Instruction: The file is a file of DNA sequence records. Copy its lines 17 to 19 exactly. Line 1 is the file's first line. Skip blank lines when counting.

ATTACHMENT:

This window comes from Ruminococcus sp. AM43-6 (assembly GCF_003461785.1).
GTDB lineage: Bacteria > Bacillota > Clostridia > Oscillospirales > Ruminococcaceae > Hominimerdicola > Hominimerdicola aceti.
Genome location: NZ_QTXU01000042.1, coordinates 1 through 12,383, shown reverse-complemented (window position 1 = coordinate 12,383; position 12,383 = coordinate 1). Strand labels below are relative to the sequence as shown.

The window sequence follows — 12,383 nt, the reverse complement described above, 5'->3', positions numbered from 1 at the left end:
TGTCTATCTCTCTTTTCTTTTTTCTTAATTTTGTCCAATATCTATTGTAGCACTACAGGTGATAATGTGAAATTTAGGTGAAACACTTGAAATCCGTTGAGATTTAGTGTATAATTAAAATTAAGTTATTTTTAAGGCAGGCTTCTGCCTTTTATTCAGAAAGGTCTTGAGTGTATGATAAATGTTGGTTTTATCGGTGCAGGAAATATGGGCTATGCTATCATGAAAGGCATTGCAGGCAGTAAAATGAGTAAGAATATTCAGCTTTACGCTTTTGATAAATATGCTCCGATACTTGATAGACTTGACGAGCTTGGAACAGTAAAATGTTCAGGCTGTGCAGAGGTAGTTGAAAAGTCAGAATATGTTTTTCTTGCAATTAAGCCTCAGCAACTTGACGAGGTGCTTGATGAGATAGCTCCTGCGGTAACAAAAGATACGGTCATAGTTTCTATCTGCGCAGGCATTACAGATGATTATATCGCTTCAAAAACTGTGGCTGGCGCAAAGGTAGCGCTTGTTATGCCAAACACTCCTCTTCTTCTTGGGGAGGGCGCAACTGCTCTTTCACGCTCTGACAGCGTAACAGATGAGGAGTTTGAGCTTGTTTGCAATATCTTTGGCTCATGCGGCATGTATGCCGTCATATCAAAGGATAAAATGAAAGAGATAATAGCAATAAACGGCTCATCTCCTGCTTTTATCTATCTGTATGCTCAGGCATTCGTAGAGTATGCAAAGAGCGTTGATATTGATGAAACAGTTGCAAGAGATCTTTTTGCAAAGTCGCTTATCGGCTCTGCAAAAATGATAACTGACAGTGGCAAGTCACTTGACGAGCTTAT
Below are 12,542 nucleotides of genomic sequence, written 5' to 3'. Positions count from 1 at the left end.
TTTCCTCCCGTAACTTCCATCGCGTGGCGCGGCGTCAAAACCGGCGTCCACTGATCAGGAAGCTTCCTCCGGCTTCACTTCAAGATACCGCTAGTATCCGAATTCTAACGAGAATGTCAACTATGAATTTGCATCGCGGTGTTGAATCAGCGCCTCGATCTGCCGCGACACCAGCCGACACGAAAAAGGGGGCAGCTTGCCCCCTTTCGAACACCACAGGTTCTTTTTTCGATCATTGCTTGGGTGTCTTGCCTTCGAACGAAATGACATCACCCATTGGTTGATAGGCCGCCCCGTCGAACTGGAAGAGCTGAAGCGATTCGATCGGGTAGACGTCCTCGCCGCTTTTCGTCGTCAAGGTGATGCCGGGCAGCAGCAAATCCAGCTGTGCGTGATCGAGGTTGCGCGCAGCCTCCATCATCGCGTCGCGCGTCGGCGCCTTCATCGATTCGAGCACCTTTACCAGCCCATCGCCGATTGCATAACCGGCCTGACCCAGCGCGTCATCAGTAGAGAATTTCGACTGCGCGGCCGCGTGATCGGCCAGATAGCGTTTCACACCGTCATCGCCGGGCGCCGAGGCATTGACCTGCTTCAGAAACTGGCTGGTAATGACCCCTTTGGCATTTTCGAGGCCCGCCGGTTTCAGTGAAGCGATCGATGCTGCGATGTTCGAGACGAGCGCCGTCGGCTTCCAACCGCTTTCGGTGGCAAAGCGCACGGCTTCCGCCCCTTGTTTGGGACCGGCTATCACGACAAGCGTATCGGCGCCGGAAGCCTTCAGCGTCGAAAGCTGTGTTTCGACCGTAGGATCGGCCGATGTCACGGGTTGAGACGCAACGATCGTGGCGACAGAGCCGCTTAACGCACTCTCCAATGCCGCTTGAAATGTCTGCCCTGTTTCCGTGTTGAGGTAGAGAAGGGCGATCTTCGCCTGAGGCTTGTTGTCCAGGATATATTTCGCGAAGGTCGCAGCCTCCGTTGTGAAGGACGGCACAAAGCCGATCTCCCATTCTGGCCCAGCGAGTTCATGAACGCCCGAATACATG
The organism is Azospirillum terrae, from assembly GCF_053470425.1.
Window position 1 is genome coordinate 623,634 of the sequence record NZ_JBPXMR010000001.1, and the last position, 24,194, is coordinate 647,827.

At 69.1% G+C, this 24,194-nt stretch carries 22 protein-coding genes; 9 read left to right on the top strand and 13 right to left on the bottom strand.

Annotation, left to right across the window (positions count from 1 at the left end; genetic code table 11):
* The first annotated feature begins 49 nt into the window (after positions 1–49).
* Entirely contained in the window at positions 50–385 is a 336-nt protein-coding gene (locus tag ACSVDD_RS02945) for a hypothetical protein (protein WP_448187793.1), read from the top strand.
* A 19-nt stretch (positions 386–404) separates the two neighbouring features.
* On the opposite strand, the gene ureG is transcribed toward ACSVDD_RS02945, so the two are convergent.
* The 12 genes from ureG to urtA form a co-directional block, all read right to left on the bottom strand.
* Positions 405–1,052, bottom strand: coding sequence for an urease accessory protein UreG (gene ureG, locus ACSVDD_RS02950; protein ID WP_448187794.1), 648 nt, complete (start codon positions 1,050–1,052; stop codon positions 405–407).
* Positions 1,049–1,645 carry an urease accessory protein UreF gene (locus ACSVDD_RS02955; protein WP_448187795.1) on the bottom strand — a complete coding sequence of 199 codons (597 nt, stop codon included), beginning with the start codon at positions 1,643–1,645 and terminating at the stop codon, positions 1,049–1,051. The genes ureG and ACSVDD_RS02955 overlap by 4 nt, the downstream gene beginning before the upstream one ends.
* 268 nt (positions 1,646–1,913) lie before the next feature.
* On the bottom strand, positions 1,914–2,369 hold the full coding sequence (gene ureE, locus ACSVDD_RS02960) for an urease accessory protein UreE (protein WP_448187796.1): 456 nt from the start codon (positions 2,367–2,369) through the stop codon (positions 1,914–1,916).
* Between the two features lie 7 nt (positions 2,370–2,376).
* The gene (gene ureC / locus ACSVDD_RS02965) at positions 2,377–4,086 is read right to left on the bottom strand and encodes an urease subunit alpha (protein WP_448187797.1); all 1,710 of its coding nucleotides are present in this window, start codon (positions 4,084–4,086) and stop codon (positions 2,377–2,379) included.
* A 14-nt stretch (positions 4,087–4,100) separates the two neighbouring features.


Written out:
* Positions 405–1,052, bottom strand: coding sequence for an urease accessory protein UreG (gene ureG, locus ACSVDD_RS02950; protein ID WP_448187794.1), 648 nt, complete (start codon positions 1,050–1,052; stop codon positions 405–407).
* Positions 1,049–1,645 carry an urease accessory protein UreF gene (locus ACSVDD_RS02955; protein WP_448187795.1) on the bottom strand — a complete coding sequence of 199 codons (597 nt, stop codon included), beginning with the start codon at positions 1,643–1,645 and terminating at the stop codon, positions 1,049–1,051. The genes ureG and ACSVDD_RS02955 overlap by 4 nt, the downstream gene beginning before the upstream one ends.
* 268 nt (positions 1,646–1,913) lie before the next feature.